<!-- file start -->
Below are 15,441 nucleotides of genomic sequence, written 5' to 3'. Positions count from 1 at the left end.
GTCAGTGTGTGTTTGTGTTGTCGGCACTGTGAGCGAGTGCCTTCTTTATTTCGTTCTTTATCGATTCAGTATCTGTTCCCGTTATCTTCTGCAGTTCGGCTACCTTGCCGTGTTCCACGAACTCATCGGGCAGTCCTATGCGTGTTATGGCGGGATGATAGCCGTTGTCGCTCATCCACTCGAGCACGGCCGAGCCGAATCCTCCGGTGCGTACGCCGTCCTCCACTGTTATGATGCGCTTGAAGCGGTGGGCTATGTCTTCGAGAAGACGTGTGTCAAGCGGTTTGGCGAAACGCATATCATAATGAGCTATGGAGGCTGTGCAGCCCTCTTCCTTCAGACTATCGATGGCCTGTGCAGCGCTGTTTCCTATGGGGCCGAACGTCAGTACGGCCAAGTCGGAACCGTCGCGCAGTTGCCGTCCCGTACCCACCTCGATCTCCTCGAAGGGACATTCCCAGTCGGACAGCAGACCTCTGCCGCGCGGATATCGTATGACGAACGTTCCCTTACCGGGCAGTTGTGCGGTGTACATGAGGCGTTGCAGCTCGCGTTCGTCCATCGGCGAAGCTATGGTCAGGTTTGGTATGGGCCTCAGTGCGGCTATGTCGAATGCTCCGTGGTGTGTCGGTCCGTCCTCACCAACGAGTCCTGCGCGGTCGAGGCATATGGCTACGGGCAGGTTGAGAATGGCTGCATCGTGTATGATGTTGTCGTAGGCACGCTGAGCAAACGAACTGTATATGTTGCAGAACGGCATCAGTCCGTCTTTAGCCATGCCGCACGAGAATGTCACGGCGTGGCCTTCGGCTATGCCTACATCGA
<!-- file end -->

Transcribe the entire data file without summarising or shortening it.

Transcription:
Below are 15,441 nucleotides of genomic sequence, written 5' to 3'. Positions count from 1 at the left end.
GTCAGTGTGTGTTTGTGTTGTCGGCACTGTGAGCGAGTGCCTTCTTTATTTCGTTCTTTATCGATTCAGTATCTGTTCCCGTTATCTTCTGCAGTTCGGCTACCTTGCCGTGTTCCACGAACTCATCGGGCAGTCCTATGCGTGTTATGGCGGGATGATAGCCGTTGTCGCTCATCCACTCGAGCACGGCCGAGCCGAATCCTCCGGTGCGTACGCCGTCCTCCACTGTTATGATGCGCTTGAAGCGGTGGGCTATGTCTTCGAGAAGACGTGTGTCAAGCGGTTTGGCGAAACGCATATCATAATGAGCTATGGAGGCTGTGCAGCCCTCTTCCTTCAGACTATCGATGGCCTGTGCAGCGCTGTTTCCTATGGGGCCGAACGTCAGTACGGCCAAGTCGGAACCGTCGCGCAGTTGCCGTCCCGTACCCACCTCGATCTCCTCGAAGGGACATTCCCAGTCGGACAGCAGACCTCTGCCGCGCGGATATCGTATGACGAACGTTCCCTTACCGGGCAGTTGTGCGGTGTACATGAGGCGTTGCAGCTCGCGTTCGTCCATCGGCGAAGCTATGGTCAGGTTTGGTATGGGCCTCAGTGCGGCTATGTCGAATGCTCCGTGGTGTGTCGGTCCGTCCTCACCAACGAGTCCTGCGCGGTCGAGGCATATGGCTACGGGCAGGTTGAGAATGGCTGCATCGTGTATGATGTTGTCGTAGGCACGCTGAGCAAACGAACTGTATATGTTGCAGAACGGCATCAGTCCGTCTTTAGCCATGCCGCACGAGAATGTCACGGCGTGGCCTTCGGCTATGCCTACATCGA